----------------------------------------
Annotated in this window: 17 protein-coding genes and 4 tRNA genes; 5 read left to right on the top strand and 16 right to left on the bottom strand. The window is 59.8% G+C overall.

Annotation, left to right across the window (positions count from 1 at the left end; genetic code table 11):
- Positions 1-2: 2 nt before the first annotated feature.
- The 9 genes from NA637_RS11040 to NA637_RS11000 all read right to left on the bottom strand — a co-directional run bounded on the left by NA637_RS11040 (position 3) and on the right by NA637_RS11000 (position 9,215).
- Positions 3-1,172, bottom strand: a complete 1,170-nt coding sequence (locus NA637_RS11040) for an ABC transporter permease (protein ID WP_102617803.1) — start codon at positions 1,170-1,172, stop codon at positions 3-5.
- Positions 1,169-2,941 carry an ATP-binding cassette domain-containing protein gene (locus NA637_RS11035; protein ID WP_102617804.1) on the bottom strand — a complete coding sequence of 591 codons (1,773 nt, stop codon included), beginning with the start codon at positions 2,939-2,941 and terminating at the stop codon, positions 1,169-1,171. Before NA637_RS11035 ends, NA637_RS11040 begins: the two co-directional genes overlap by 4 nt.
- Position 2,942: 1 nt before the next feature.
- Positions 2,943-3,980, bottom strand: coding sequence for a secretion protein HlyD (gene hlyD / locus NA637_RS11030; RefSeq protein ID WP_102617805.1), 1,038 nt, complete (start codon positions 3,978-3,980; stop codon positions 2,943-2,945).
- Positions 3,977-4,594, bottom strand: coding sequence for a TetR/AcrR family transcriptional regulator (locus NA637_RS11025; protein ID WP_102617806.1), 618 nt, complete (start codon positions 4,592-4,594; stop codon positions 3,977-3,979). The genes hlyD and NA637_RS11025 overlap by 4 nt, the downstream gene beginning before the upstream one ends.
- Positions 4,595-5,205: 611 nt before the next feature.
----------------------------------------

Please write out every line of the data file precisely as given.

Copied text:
Annotated in this window: 17 protein-coding genes and 4 tRNA genes; 5 read left to right on the top strand and 16 right to left on the bottom strand. The window is 59.8% G+C overall.

Annotation, left to right across the window (positions count from 1 at the left end; genetic code table 11):
- Positions 1-2: 2 nt before the first annotated feature.
- The 9 genes from NA637_RS11040 to NA637_RS11000 all read right to left on the bottom strand — a co-directional run bounded on the left by NA637_RS11040 (position 3) and on the right by NA637_RS11000 (position 9,215).
- Positions 3-1,172, bottom strand: a complete 1,170-nt coding sequence (locus NA637_RS11040) for an ABC transporter permease (protein ID WP_102617803.1) — start codon at positions 1,170-1,172, stop codon at positions 3-5.
- Positions 1,169-2,941 carry an ATP-binding cassette domain-containing protein gene (locus NA637_RS11035; protein ID WP_102617804.1) on the bottom strand — a complete coding sequence of 591 codons (1,773 nt, stop codon included), beginning with the start codon at positions 2,939-2,941 and terminating at the stop codon, positions 1,169-1,171. Before NA637_RS11035 ends, NA637_RS11040 begins: the two co-directional genes overlap by 4 nt.
- Position 2,942: 1 nt before the next feature.
- Positions 2,943-3,980, bottom strand: coding sequence for a secretion protein HlyD (gene hlyD / locus NA637_RS11030; RefSeq protein ID WP_102617805.1), 1,038 nt, complete (start codon positions 3,978-3,980; stop codon positions 2,943-2,945).
- Positions 3,977-4,594, bottom strand: coding sequence for a TetR/AcrR family transcriptional regulator (locus NA637_RS11025; protein ID WP_102617806.1), 618 nt, complete (start codon positions 4,592-4,594; stop codon positions 3,977-3,979). The genes hlyD and NA637_RS11025 overlap by 4 nt, the downstream gene beginning before the upstream one ends.
- Positions 4,595-5,205: 611 nt before the next feature.